The Best Spa Treatments For Men
Yes, men need pampering too! So we asked our Spa Manager, Kayleigh, for her treatment recommendations for men and what she has found to be the most popular.
10th October 2017
Stepping into this historic covered shopping arcade – which has been open since 1819 – feels like you’ve stepped into a London from times past. The high-end boutiques and shops give it a feeling of glamour and tranquillity. This isn’t always the case though. A poltergeist by the name of Percy has apparently been a resident of the arcade since 1953. Percy occasionally visits a leather shop and a tobacconist there, moving items from the shelves and arranging them in semi-circles during the night. Now that’s spooky.
Just across the road from The Athenaeum is Green Park, a gorgeous Royal Park perfect for daytime strolls. Yet the park hasn’t always been such a calm place. In previous centuries, Green Park was a popular duelling spot as there were no restrictions on ‘sword-drawing’ there. On 11 January 1696, Sir Henry Colt and a man known as ‘Beau’ Fielding – the lover of the Duchess of Cleveland – were involved in one of these infamous duels. Both survived, but on 11 January ever since, there have been reports of people hearing battle sounds…
This Grade I listed townhouse at 94 Piccadilly was the home of the Naval and Military Club from 1865 to 1999. A private members club for officers and gentlemen of the British Armed Forces, the club’s former home in Piccadilly is said to be haunted by Major William Henry Braddell. When visiting the club to dine with friends in May 1940, he stepped out of the dining room to take a telephone call. When he returned, the room had been bombed. Just a week later, Braddell himself was killed in an air raid. In the 1990s, a member of staff saw an apparition of Braddell wearing his World War Two trench coat. They say he returned to Cambridge House because it’s the place he felt most at home in the world.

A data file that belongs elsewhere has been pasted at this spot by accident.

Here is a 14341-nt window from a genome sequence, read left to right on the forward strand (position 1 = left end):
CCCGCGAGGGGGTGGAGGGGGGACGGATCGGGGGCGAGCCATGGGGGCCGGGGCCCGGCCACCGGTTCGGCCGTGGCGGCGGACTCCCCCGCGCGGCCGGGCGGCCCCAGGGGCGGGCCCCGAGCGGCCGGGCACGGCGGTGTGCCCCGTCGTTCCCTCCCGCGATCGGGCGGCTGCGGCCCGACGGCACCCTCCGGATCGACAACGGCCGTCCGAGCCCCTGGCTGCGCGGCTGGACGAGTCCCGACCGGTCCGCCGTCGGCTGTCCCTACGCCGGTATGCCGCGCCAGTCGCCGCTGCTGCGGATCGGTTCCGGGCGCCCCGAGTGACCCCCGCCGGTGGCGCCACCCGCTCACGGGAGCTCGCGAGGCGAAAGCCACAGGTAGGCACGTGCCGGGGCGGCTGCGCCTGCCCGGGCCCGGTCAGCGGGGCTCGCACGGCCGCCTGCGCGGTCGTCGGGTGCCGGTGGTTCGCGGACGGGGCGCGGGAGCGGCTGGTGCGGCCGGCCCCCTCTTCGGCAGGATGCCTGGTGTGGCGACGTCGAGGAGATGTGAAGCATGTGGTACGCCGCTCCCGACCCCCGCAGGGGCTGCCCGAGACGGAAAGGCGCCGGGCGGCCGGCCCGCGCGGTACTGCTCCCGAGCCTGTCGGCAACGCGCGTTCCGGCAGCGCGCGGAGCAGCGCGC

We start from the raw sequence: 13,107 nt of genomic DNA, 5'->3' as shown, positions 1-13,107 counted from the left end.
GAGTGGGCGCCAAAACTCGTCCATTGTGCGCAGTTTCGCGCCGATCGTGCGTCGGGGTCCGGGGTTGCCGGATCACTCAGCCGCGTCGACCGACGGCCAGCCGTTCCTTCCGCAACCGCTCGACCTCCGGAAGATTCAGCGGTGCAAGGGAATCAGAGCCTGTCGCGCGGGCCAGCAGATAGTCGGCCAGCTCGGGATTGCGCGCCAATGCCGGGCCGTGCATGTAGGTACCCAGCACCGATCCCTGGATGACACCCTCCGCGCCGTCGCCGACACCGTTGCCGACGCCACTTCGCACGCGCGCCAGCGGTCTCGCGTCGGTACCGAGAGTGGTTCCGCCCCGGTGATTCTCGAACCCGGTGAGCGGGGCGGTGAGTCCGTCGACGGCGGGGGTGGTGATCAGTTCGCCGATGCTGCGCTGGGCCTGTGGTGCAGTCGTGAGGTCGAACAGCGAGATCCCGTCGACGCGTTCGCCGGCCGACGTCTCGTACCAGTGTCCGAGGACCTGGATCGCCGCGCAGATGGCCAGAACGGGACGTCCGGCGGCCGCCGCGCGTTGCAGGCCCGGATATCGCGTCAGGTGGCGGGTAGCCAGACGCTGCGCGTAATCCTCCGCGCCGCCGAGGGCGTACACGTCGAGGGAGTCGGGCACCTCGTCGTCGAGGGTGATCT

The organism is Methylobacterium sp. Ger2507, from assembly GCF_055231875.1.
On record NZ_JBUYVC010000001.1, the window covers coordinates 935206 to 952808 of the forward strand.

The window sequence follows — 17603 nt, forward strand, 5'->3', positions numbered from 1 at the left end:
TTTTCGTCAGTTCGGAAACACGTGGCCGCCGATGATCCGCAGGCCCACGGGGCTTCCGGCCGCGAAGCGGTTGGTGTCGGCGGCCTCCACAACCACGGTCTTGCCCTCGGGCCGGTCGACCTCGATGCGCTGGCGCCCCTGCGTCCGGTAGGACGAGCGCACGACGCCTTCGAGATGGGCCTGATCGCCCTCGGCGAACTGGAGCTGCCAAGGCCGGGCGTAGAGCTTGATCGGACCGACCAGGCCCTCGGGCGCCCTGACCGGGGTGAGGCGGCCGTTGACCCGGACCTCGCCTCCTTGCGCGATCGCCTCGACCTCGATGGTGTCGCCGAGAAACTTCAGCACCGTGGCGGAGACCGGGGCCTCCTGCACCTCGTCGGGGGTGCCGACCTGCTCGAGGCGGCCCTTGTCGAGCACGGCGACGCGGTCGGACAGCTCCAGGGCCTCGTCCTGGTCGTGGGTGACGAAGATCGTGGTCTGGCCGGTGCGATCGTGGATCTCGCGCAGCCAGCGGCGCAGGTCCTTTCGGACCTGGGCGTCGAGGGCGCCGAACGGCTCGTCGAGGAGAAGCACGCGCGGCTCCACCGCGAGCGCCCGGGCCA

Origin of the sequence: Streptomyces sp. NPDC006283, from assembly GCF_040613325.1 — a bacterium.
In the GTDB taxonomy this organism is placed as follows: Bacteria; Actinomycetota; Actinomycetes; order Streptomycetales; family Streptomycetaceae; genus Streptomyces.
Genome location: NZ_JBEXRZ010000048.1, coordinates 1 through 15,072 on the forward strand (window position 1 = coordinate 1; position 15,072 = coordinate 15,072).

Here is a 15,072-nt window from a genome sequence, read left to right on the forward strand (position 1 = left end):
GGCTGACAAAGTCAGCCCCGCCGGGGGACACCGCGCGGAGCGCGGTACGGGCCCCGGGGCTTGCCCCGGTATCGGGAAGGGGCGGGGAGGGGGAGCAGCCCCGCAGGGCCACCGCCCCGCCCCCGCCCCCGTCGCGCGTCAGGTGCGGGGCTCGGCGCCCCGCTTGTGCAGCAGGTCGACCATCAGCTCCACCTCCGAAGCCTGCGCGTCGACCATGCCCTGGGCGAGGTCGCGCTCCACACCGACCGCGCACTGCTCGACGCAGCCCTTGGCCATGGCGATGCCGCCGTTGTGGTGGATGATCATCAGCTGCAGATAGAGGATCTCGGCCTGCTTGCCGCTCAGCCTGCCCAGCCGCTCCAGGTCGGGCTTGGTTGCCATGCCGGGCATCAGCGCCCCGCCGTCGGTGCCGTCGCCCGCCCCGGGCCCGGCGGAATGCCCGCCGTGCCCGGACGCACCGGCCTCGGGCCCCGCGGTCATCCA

This luxury department store – whose building dates back to the 1700s – has a number of skeletons in its closet. One of the store’s ghosts is said to be Mr Gaius Backholder, who used to run the grocery department there. He’s said to reside in the wine crypt nowadays, and he occasionally causes havoc down there by throwing bottles from the shelves. We’ve never known anyone to hate wine that much.
This street just off Piccadilly is a tiny 21 metres long. Number 10 Vine Street used to be the Vine Street Police Station between the 18th century and the 1990s. After an officer died in the police station in the 1920s, the building was said to become haunted. There were reports of unexplained loud footsteps in the building and papers being moved around. The building has since been demolished and redeveloped…
This Art Deco theatre just behind Piccadilly Circus is said to be haunted by a former actress, Evelyn Laye CBE. Ironically, she was also known as ‘Boo’ while she was alive. Her photo hangs in the theatre’s office, but when it was taken down several years ago, poltergeist activity intensified. When it was replaced again, things became a lot calmer.
Just a stone’s throw from Green Park underground station is Berkeley Square, a pristine Mayfair square with wonderful gardens open to the public. Number 50 has a not-so-pleasant history, however. Now known as one of the most haunted houses in London, 50 Berkeley Square is said to be haunted by a young woman who died in the house. Over the decades that followed, various inhabitants and guests to the house have become severely affected by the ghostly presence in the house. One such person, Lord George Lyttelton, ended up firing his shotgun at an apparition in the middle of the night.
Luckily, guests at The Athenaeum get a much better night’s sleep than the visitors to our haunted neighbours. Soak up the spooky atmosphere by taking yourself on a self-guided walking tour around these spots in London, or embark on one of London’s ghost tours, such as the London Ghost Bus Tour or London Ghost Walks. Keep calm, because Halloween is coming…VIEW ACCOMMODATION
Copyright © 2021 – The Athenaeum | Website by Up